This very rare work appears to vary in collation from one example to the next. We first note James Edwards (fl.1787-1820) in 1787 when he began producing maps and plates. He was a surveyor, engraver and publisher who started out in Dorking, Surrey. He focused on local material relating to Surrey, Sussex and Kent.
The bibliography of this book is complicated. The first clear evidence for the project appeared in January 1788, when William Bray described it as ‘a work which he is now publishing in numbers, being a map and description of the road from London to Brighthelmstone, taking in a good deal of the adjacent country’ (Archaeologia 9 (1789) p. 106). Kingsley states that it was published in parts from 1796. It appears that it can consist of three different publications. ‘A Companion from London to Brighthelmston, the Description of Southwark, Lambeth, Newington …’ and sometimes the ‘Tabulae Distantiae’, 1789. The ‘Companion’ is made up of two Parts. Both are present here as is the ‘Description of Southwark …’ The whole is completed by a six-page list of subscribers including many notable individuals such as Sir Joseph Banks, the original promoter of the scheme.
The plate collation is even more varied. The ‘set’ of 9 numbered plates of the route from London to Brighton are here found with mixed imprints. They are all orientated to the east and the original issue bears dates between 1790 and 1800. Where identified the engraver is Edwards himself. Here in some cases duplicates or replacements are found from the later edition c.1820. These four later plates date between 1817 and 1820. They are all updated with new information most notably the new iron railway on the second plate.
These are supplemented with plans of South London, New Shoreham, Lewes and Steyning. The latter two are later states dated 1817, again with new information added. A folding Trigonometrical Land Chart dated 1817 displays all of the points mapped by the Ordnance Survey drawn from General Roy’s original base line, drawn in red, at Hounslow Heath. A ‘General Map of 1400 Square Miles’ dated 1817 covers the whole region from London to the south coast. According to Kingsley it was originally published in 1800 and is found with imprints of 1816 and as here, 1817.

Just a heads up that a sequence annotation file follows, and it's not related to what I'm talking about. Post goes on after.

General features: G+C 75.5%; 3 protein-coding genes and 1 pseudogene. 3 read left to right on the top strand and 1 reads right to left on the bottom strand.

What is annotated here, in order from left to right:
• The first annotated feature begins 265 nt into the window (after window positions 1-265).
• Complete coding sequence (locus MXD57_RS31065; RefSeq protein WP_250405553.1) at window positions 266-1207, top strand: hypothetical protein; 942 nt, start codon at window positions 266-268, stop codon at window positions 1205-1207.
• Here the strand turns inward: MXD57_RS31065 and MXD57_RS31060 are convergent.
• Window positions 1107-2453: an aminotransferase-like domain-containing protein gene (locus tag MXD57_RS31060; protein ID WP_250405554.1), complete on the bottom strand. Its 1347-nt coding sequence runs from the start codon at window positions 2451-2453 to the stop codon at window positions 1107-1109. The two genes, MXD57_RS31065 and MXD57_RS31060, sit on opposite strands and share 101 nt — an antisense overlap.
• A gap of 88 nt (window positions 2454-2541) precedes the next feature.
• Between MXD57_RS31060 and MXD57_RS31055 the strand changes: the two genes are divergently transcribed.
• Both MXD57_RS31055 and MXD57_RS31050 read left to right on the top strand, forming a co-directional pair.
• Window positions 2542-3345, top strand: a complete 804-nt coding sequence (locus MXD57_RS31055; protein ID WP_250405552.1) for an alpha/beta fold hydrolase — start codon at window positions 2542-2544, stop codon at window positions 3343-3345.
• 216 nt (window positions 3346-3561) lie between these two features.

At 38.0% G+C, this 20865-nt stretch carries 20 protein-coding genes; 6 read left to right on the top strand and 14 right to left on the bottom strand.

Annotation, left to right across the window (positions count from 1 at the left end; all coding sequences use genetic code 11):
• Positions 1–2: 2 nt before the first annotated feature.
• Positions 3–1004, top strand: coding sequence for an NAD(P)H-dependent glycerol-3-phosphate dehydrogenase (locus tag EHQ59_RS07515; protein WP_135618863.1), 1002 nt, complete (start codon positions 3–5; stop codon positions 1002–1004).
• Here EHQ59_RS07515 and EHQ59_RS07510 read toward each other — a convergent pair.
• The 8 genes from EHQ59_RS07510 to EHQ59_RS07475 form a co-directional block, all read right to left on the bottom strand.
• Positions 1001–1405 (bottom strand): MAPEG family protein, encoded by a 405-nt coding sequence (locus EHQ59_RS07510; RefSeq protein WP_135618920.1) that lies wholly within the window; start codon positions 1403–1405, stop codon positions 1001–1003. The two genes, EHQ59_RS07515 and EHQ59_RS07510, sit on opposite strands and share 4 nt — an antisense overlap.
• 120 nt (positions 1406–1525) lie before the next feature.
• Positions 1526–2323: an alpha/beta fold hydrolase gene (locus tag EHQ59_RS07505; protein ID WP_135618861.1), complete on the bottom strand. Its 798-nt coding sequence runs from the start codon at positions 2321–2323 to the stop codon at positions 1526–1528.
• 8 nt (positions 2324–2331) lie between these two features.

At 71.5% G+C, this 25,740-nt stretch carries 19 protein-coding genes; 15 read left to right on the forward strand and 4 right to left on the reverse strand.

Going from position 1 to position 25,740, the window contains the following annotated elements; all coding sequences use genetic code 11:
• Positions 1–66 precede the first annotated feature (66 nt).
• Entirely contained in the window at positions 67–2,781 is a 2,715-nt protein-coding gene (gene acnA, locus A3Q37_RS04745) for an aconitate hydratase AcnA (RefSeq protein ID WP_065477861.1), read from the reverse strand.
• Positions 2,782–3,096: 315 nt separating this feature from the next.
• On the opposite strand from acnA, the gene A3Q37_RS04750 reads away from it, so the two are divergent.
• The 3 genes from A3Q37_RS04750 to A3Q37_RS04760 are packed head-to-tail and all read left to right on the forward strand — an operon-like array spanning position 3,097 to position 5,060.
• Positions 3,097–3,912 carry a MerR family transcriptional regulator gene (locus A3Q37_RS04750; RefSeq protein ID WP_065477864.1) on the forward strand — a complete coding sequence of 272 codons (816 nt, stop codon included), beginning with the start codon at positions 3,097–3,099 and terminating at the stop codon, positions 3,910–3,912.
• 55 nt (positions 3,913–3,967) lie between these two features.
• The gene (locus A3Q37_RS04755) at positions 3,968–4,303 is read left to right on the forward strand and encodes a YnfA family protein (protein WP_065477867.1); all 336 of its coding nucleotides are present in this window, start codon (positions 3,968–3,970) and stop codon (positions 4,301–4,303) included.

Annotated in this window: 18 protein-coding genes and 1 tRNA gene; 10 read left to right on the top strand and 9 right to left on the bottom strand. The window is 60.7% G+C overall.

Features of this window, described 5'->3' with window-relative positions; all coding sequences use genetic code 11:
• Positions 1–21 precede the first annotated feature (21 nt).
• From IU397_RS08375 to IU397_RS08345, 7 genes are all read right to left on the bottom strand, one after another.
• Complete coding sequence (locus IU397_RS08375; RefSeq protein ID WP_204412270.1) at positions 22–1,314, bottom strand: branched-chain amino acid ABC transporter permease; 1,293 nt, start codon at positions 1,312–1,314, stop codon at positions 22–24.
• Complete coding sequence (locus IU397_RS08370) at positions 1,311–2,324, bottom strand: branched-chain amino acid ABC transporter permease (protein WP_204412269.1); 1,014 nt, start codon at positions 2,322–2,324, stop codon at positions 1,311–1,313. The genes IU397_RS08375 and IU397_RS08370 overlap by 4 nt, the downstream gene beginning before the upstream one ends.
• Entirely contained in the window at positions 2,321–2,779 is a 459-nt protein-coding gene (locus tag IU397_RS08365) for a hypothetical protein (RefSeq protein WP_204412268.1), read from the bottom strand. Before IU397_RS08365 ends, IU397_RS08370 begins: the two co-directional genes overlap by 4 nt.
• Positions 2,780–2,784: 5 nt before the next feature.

The title page doubled as an advertisement for the work and calls for an additional section: ‘Tabulae Distantiarum’ containing ten pages of distance charts. The detail of that found on the roads is truly amazing. Page 11 of the second part describes the home of Henry Cavendish, the scientist, on Clapham Common as ‘the seat of Hon. Henry Cavendish. It is a tolerable good house, built with red brick. In a paddock at the back of the house is a mast of a ship, erected for the purpose of making philosophical experiments.’ The figures in the columns to the left side give the exact distances which Edwards gives for each property. This gives the distance from London, in miles, quarter-miles and rods. A rod is 5½ yards and there are 320 rods in a mile, making 80 in a quarter-mile. The miles are recorded in roman numerals, with Arabic recording the quarter-miles and rods.
The work was republished from 1817 in parts according to Kingsley, with the title ‘Edward’s topographical survey through Surrey, Sussex, and Kent’. He goes on to record an advertisement stating, ‘an original Survey … was, after Twenty Years Labour, and nearly two Thousand Pounds Expense, in completing, unfortunately destroyed by the great Fire which happened at the Printer’s, Bolt-court, Fleet-Street, in November, 1807, and nothing recovered from the loss.’ It appears as if some of the plates at least survived. This example is an amalgam of the two issues, the ‘Description of Southwark, Lambeth, Newington, & c’. in 32 pages was printed for the latter work, the typeset being clearly different. Many of the maps are in fine original outline colour. They are supplemented by seven engraved plates including six views.
Provenance: inscription on front free endpaper ‘Mr Brown with Miss Tates kind Regards 8th March 1867’; Sotheby’s 28 April 1992 lot 1142; Bow Windows, Sussex, 2016; private English collection. Fordham (1924) p. 45; Giles, Phyllis ‘The Last of the Warrens: Sir George Warren, K.B.’ (1735-1801); Kingsley (1982) App. VII no. 3; Tooley’s Dictionary (1999-2004); Upcott (1978) pp. 1217-9; Worms & Baynton-Williams (2011).